Hello Everyone,

first sorry if my english is poor, I do my best. :) I'm from Hungary and work as linux operation specialist. One year ago I was involved in the operating of a small OpenStack infrastructure. 3 controllers and 4 compute nodes. It was a great opportunity for me and since that time I love to work with OpenStack. Currently I'm doing the Linuxfoundation Certified OpenStack administrator course and want to take the exam too.
At the beginning the most hardest thing was in the learning curve, the vast of documentation resources what I found and where to start. Now, I can understand the archtiecture and OpenStack but I have to learn still a lot of stuff. I think life long learning is not a buzzword.
I'm happy that such kind of possibility exists like openstack-mentoring and I can be a part of it as mentee. For me as mentee, it's a great opportunity that I can ask people who already has experience and can help me find the right things. I hope that in the future I will get enough experience to share my knowledge and help others. :)

Kind Regards,

Eric Fried <openstack@fried.cc> ezt írta (időpont: 2018. aug. 20., H, 21:02):
As a mentor: It means helping others weather the rough bits of becoming
contributors, just as you say, so they don't have to suffer the same
pains I did.

As a mentee: It means whatever I need it to mean. At various points in
my career, mentoring relationships with regularly-scheduled meetings and
prescribed agendas have been encouraged to the point of almost being a
requirement; and that's silly. For me personally, I reach out to an
appropriate mentor on a case-by-case and issue-by-issue basis as and
when I need mentoring, and not otherwise. But that's me. Some folks may
benefit from more rigid structure. Some may want career mentoring but
have the technical side wired. Some just need links to a handful of docs
and they're off to the races. Some need their hand held for every step.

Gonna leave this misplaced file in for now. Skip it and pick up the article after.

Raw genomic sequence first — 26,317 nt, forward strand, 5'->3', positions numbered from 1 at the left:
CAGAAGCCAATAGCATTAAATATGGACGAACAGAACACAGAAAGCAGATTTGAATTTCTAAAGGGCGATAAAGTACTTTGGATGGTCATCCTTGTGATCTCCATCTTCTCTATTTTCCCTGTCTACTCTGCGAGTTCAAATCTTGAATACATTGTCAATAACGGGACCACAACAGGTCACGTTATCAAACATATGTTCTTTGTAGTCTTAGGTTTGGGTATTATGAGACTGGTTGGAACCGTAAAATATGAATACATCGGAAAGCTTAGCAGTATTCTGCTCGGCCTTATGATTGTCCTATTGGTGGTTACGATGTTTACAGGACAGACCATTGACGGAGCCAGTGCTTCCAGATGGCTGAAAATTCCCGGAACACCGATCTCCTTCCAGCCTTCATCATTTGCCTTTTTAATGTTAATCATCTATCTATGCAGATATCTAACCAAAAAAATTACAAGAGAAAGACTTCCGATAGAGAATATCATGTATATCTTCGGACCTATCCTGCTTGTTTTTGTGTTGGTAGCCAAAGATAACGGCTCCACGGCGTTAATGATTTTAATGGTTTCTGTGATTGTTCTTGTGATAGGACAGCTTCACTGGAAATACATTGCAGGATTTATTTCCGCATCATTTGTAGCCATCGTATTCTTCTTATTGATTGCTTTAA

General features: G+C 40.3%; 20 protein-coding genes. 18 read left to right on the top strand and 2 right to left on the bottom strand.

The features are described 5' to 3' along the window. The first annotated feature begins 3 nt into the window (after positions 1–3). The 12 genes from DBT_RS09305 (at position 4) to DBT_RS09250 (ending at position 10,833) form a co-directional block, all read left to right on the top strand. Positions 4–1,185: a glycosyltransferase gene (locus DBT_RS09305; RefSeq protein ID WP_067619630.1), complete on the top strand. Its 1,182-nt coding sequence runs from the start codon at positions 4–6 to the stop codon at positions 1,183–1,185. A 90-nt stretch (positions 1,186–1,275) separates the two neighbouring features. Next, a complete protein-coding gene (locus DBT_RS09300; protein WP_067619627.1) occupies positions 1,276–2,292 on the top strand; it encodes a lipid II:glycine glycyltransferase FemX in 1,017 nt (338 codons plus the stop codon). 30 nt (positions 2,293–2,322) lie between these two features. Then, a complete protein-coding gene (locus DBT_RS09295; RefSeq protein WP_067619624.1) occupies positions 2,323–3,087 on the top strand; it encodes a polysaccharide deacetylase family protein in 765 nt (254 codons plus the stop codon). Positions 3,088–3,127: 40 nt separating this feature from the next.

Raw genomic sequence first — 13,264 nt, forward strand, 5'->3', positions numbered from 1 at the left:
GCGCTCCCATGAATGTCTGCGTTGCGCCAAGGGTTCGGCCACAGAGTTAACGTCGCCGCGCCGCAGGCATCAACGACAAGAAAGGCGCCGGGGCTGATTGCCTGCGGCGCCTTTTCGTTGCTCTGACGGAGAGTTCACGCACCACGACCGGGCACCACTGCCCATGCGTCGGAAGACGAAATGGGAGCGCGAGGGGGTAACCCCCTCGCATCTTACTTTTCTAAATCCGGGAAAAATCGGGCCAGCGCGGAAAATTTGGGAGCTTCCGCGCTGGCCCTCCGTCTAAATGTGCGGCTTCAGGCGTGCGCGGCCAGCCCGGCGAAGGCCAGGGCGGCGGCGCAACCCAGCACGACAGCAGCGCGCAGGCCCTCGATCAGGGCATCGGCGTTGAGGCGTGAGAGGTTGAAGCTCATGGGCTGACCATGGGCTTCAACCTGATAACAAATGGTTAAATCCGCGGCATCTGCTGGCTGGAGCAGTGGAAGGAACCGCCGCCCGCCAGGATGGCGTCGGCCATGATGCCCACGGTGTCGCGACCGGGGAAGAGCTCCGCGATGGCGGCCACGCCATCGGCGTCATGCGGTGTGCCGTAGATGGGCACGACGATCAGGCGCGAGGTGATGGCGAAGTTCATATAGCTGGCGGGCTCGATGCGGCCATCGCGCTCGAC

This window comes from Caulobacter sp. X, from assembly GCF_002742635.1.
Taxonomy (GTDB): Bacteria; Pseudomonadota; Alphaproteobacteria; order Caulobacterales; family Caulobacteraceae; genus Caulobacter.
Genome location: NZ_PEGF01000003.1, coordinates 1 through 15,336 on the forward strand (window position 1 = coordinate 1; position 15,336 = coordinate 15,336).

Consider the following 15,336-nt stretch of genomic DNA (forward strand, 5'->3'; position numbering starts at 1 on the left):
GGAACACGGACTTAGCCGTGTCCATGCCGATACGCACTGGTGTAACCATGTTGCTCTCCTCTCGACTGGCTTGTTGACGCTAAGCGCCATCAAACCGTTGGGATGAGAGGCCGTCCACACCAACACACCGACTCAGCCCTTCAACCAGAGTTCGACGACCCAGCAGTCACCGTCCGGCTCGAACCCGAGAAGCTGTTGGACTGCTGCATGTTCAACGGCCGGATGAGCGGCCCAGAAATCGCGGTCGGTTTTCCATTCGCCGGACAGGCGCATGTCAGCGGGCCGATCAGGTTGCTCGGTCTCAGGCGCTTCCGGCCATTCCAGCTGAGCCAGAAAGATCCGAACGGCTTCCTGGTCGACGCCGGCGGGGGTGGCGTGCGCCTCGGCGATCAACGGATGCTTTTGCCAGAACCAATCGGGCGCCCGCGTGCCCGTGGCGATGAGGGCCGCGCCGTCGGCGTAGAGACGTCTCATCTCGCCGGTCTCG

So in the context of OpenStack mentoring, IMO it is our job as mentors
to be a resource that's available to mentees, to be sensitive to the
needs and desires of each mentee individually, and to recognize our
strengths and weaknesses as mentors and find a better matchup if that's
what's appropriate for a given situation.


On 08/20/2018 01:24 PM, Jill Rouleau wrote:
> Hey everyone,
> Ell has been blogging about her learning experiences for Linux
> Academy.  These posts are really great, a good place to start is:
> https://linuxacademy.com/blog/docker/its-okay-to-be-new/
> It got me thinking, mentoring means lots of different things to
> different people.  For me, I didn't actually have any mentors early on
> in my career, it was a very solitary and often frustrating learning
> process.  Those kinds of relationships came along much later and it was
> striking how much I got out of them and how much they would have helped
> if I had access to that kind of support and encouragement much earlier.
>  It's made the mentoring relationships I have now that much more
> appreciated and important.  So I got involved in mentoring initially
> through my local Linux Users Group, and now through the OpenStack
> community, because I'd like to help make it so that no one else has to
> be alone like that in their journey.  
> It can be really hard to make that first connection, and to reach out
> and say "hey I could use some help".  Luckily we have a really excellent
> community with a lot of different experiences and skills and backgrounds
> here in the OpenStack world, and you've all already taken that first
> step in saying "I want to be a part of mentoring!".
> So whether you're a mentor, a mentee, or both, I'd like to ask: What
> does mentoring mean to you?  What do you hope to get out of a mentoring
> relationship?
> Cheers,
> Jill
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